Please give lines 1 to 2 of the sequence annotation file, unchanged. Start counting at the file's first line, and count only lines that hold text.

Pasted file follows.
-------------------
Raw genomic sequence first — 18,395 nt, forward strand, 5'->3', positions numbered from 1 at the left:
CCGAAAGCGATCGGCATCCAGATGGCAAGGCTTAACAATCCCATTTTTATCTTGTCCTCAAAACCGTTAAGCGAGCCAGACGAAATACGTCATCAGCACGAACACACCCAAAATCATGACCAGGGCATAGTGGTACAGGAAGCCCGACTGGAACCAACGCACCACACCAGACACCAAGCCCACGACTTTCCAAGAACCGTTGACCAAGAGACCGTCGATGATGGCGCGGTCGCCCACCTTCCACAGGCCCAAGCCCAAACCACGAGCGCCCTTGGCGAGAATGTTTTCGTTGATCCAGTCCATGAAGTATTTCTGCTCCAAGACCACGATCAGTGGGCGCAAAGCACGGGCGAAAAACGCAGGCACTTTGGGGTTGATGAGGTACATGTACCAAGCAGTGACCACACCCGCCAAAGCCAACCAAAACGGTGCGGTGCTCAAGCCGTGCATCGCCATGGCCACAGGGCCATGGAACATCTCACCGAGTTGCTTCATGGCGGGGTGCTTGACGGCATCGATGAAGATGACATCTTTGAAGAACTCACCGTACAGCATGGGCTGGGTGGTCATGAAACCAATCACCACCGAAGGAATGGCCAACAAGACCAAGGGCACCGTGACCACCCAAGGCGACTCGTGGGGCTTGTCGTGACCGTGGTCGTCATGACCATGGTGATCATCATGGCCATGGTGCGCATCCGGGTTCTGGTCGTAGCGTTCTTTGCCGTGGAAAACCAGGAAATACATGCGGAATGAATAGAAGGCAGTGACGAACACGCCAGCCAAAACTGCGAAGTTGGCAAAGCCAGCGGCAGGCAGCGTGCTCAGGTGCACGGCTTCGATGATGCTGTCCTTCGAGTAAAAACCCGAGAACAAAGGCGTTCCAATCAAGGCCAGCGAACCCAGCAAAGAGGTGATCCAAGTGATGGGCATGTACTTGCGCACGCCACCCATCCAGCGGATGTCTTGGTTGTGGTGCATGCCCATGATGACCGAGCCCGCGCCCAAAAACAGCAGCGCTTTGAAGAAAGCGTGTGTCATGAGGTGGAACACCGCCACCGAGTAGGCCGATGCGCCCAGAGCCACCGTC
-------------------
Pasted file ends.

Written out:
Raw genomic sequence first — 18,395 nt, forward strand, 5'->3', positions numbered from 1 at the left:
CCGAAAGCGATCGGCATCCAGATGGCAAGGCTTAACAATCCCATTTTTATCTTGTCCTCAAAACCGTTAAGCGAGCCAGACGAAATACGTCATCAGCACGAACACACCCAAAATCATGACCAGGGCATAGTGGTACAGGAAGCCCGACTGGAACCAACGCACCACACCAGACACCAAGCCCACGACTTTCCAAGAACCGTTGACCAAGAGACCGTCGATGATGGCGCGGTCGCCCACCTTCCACAGGCCCAAGCCCAAACCACGAGCGCCCTTGGCGAGAATGTTTTCGTTGATCCAGTCCATGAAGTATTTCTGCTCCAAGACCACGATCAGTGGGCGCAAAGCACGGGCGAAAAACGCAGGCACTTTGGGGTTGATGAGGTACATGTACCAAGCAGTGACCACACCCGCCAAAGCCAACCAAAACGGTGCGGTGCTCAAGCCGTGCATCGCCATGGCCACAGGGCCATGGAACATCTCACCGAGTTGCTTCATGGCGGGGTGCTTGACGGCATCGATGAAGATGACATCTTTGAAGAACTCACCGTACAGCATGGGCTGGGTGGTCATGAAACCAATCACCACCGAAGGAATGGCCAACAAGACCAAGGGCACCGTGACCACCCAAGGCGACTCGTGGGGCTTGTCGTGACCGTGGTCGTCATGACCATGGTGATCATCATGGCCATGGTGCGCATCCGGGTTCTGGTCGTAGCGTTCTTTGCCGTGGAAAACCAGGAAATACATGCGGAATGAATAGAAGGCAGTGACGAACACGCCAGCCAAAACTGCGAAGTTGGCAAAGCCAGCGGCAGGCAGCGTGCTCAGGTGCACGGCTTCGATGATGCTGTCCTTCGAGTAAAAACCCGAGAACAAAGGCGTTCCAATCAAGGCCAGCGAACCCAGCAAAGAGGTGATCCAAGTGATGGGCATGTACTTGCGCACGCCACCCATCCAGCGGATGTCTTGGTTGTGGTGCATGCCCATGATGACCGAGCCCGCGCCCAAAAACAGCAGCGCTTTGAAGAAAGCGTGTGTCATGAGGTGGAACACCGCCACCGAGTAGGCCGATGCGCCCAGAGCCACCGTC